First thoughts on Samhain (sow-in). Samhain means ‘summer’s end’ and one tradition says it takes place at the full moon nearest the midpoint between the Autumn Equinox and the Winter Solstice, however the ‘fixed’ date is usually acknowledged to be October 31st – 2nd November. The Sun sign is Scorpio; fixed water. It is both the third Harvest and the Greatest of the Spirit Nights, after Beltane and Litha, more of the later in the next post.
The third Harvest after the grains, then the fruits, is the meat harvest; the time to hunt or slaughter animals to be preserved for the winter. A poor harvest now would mean a difficult time for all, and the vulnerable tribe members, the very young, old or infirm, would not see the winter out.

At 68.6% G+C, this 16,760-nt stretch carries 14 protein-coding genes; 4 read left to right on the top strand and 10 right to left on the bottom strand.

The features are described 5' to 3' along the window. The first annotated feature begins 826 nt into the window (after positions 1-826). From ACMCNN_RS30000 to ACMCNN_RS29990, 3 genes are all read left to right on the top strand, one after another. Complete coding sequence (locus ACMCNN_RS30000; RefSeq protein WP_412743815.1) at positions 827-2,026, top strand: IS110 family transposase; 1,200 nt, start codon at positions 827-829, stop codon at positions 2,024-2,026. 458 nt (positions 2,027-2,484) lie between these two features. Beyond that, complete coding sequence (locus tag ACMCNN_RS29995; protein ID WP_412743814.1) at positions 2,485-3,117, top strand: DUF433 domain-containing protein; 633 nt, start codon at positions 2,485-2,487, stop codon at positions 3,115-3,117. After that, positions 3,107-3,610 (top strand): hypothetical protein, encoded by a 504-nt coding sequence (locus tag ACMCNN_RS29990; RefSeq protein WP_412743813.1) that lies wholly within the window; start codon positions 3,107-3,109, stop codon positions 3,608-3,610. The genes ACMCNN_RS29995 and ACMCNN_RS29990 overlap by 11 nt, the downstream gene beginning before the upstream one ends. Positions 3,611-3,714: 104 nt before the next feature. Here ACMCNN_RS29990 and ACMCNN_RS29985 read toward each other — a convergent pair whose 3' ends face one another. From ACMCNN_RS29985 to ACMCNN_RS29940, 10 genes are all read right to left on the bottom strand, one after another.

Samhain is often seen as the end of the pagan year; ‘A year is finished, a year begins’. It brings death (of animals), decay (of plants) and potential difficult days (lack of food or fuel over the winter); not the best of times then, but it is also the time to be together, to look after each other and tell stories around the fire of people and events long past and so family/tribal traditions and myths are perpetuated.
It is a time to celebrate and rest after the hard work of bringing in the harvest. For now there is enough to eat, the harvest is in, all are warm and safe, and the rigours of winter are still a way off. Later weeks provide time for thinking of plans for the spring.
What stories would you pass on to your family/tribe? What ‘harvest’ can you celebrate? What will you sacrifice to help those around you? Who or what, will you help this winter? What thoughts are waiting in the depths to emerge into plans for the spring?